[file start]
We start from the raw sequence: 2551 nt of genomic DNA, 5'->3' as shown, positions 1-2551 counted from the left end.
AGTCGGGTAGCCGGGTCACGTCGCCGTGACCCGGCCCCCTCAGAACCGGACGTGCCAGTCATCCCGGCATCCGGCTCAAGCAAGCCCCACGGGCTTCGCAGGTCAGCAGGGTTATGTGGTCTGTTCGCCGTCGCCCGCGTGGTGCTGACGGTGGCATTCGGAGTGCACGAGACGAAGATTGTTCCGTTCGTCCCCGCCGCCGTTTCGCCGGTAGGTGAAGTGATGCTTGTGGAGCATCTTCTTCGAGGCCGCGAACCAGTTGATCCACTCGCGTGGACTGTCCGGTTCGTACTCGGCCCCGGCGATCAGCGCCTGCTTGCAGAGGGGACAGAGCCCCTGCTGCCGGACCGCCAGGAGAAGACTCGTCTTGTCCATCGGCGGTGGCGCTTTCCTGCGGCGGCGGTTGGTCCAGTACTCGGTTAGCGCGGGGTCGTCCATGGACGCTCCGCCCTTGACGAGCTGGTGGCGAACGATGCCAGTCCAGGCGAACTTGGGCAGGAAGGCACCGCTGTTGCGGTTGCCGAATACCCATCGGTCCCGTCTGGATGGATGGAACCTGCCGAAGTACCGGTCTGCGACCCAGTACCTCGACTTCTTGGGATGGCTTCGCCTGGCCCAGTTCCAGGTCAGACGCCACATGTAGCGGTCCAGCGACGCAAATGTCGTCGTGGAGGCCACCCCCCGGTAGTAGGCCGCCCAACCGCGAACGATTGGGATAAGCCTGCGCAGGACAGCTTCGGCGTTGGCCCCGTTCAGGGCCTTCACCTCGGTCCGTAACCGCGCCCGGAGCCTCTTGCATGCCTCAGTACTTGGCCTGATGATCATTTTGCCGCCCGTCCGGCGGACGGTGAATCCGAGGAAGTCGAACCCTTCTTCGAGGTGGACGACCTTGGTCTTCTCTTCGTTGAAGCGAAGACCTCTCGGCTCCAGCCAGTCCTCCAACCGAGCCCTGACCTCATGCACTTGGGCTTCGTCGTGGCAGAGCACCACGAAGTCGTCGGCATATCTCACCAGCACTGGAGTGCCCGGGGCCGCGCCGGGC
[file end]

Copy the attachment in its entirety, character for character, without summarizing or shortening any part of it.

We start from the raw sequence: 2551 nt of genomic DNA, 5'->3' as shown, positions 1-2551 counted from the left end.
AGTCGGGTAGCCGGGTCACGTCGCCGTGACCCGGCCCCCTCAGAACCGGACGTGCCAGTCATCCCGGCATCCGGCTCAAGCAAGCCCCACGGGCTTCGCAGGTCAGCAGGGTTATGTGGTCTGTTCGCCGTCGCCCGCGTGGTGCTGACGGTGGCATTCGGAGTGCACGAGACGAAGATTGTTCCGTTCGTCCCCGCCGCCGTTTCGCCGGTAGGTGAAGTGATGCTTGTGGAGCATCTTCTTCGAGGCCGCGAACCAGTTGATCCACTCGCGTGGACTGTCCGGTTCGTACTCGGCCCCGGCGATCAGCGCCTGCTTGCAGAGGGGACAGAGCCCCTGCTGCCGGACCGCCAGGAGAAGACTCGTCTTGTCCATCGGCGGTGGCGCTTTCCTGCGGCGGCGGTTGGTCCAGTACTCGGTTAGCGCGGGGTCGTCCATGGACGCTCCGCCCTTGACGAGCTGGTGGCGAACGATGCCAGTCCAGGCGAACTTGGGCAGGAAGGCACCGCTGTTGCGGTTGCCGAATACCCATCGGTCCCGTCTGGATGGATGGAACCTGCCGAAGTACCGGTCTGCGACCCAGTACCTCGACTTCTTGGGATGGCTTCGCCTGGCCCAGTTCCAGGTCAGACGCCACATGTAGCGGTCCAGCGACGCAAATGTCGTCGTGGAGGCCACCCCCCGGTAGTAGGCCGCCCAACCGCGAACGATTGGGATAAGCCTGCGCAGGACAGCTTCGGCGTTGGCCCCGTTCAGGGCCTTCACCTCGGTCCGTAACCGCGCCCGGAGCCTCTTGCATGCCTCAGTACTTGGCCTGATGATCATTTTGCCGCCCGTCCGGCGGACGGTGAATCCGAGGAAGTCGAACCCTTCTTCGAGGTGGACGACCTTGGTCTTCTCTTCGTTGAAGCGAAGACCTCTCGGCTCCAGCCAGTCCTCCAACCGAGCCCTGACCTCATGCACTTGGGCTTCGTCGTGGCAGAGCACCACGAAGTCGTCGGCATATCTCACCAGCACTGGAGTGCCCGGGGCCGCGCCGGGC